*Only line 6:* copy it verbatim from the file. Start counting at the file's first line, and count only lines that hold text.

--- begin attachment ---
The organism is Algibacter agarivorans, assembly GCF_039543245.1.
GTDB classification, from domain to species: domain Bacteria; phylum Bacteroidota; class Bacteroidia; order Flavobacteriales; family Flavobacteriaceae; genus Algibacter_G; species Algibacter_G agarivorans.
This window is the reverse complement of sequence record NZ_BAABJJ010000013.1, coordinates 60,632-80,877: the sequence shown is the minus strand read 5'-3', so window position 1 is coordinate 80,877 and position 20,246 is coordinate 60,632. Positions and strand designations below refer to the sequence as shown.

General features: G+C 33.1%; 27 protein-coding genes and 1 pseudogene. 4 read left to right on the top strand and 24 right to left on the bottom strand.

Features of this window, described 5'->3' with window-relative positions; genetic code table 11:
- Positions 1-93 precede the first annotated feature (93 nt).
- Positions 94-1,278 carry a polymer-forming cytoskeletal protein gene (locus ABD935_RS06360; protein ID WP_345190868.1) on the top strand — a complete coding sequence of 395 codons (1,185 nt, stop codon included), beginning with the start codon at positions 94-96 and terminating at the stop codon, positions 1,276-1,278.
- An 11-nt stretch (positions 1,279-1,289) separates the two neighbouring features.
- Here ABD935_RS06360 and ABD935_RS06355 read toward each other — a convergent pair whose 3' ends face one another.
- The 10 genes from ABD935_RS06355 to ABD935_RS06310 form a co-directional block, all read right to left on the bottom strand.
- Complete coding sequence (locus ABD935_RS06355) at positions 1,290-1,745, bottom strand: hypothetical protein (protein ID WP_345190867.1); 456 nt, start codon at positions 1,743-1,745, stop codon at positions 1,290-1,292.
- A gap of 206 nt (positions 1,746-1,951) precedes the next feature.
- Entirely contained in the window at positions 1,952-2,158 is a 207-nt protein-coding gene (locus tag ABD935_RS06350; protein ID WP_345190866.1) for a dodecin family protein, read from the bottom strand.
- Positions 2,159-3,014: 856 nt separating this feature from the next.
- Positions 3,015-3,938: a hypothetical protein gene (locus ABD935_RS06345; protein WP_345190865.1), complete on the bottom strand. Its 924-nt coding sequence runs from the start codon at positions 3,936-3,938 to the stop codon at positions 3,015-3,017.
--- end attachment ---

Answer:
- Positions 1-93 precede the first annotated feature (93 nt).